If a recipe calls for a mild-flavored fish such as cod, you can easily substitute orange roughy or snapper. Bold-flavored fish, such as swordfish and tuna, are often interchangeable.
For more information about seafood and answers to specific questions about safety issues, call the USDA hotline at 1-888-723-3366.
A Case for Frozen Fish
Today's high-tech method of freezing seafood quickly locks in both moisture and flavor, providing a top-quality selection of fish year-round. Many large supermarkets and wholesale clubs offer an excellent variety of vacuum-packed fish fillets and steaks at reasonable prices. Look for packages that are clean and tightly sealed, have no signs of thawed juices, and are free of ice crystals and freezer burn.
Fresh fish is not only healthy and delicious, it's as quick and easy to cook as a boneless chicken breast and almost as versatile. In fact, many of the same cooking methods used for chicken--broiling, grilling, pan-frying, and poaching--work equally well with fish.
A general rule is to cook fish for 7 to 10 minutes per inch of thickness (3 to 5 minutes per 1/2 inch). When done, fish will start to flake and, like a boneless chicken breast, will turn in color from translucent to opaque. To check for doneness, slip a small knife under the fish, and gently lift. When starting to flake, the fish will break open, revealing an opaque color throughout.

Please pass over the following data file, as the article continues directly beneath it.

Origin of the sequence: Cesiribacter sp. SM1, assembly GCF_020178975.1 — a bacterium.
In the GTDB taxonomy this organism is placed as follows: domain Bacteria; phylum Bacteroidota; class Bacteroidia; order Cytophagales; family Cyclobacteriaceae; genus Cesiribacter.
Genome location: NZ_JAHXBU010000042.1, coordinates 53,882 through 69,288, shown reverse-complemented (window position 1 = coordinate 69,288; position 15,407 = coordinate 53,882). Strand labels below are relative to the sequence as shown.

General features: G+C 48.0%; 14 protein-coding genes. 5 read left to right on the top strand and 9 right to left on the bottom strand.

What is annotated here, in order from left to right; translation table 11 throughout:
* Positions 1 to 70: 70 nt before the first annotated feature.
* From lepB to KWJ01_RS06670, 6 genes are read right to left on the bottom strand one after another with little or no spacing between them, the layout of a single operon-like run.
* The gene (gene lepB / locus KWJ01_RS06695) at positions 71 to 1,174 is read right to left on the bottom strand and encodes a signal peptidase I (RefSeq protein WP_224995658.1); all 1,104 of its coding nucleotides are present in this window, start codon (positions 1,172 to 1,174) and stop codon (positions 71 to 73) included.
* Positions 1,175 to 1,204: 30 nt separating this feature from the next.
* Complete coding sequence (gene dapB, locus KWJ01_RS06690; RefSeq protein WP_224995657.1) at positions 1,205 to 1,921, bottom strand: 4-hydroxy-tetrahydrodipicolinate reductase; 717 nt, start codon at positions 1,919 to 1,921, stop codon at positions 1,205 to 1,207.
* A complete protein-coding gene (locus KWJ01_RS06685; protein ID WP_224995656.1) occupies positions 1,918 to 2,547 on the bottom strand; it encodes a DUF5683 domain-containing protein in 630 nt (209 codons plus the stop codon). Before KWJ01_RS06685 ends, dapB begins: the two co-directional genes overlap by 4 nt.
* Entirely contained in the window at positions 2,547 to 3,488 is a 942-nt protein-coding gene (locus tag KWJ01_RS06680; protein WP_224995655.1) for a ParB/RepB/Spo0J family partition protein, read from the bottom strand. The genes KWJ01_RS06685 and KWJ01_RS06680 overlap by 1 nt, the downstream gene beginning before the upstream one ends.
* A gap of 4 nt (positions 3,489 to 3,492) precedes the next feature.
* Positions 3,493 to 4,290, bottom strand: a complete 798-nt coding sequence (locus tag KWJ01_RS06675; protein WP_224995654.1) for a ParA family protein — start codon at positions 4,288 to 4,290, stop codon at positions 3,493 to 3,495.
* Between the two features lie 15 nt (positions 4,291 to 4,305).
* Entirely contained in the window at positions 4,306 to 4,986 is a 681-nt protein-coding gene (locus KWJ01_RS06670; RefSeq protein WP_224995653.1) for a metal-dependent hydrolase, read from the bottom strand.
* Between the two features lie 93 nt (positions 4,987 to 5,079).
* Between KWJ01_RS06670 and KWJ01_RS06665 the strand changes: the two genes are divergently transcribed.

During these hot summer months, fish makes a fabulous topping for a main-dish salad. Cut your favorite fillets (we used tilapia, a mild, firm fish) into 2-inch pieces. Sprinkle with salt and pepper, coat lightly with vegetable cooking spray, and sauté in a hot nonstick skillet over medium-high heat 2 to 3 minutes or until fish begins to flake and is opaque throughout. Serve over mixed salad greens with your favorite dressing.
This article is from the August 2005 issue of Southern Living.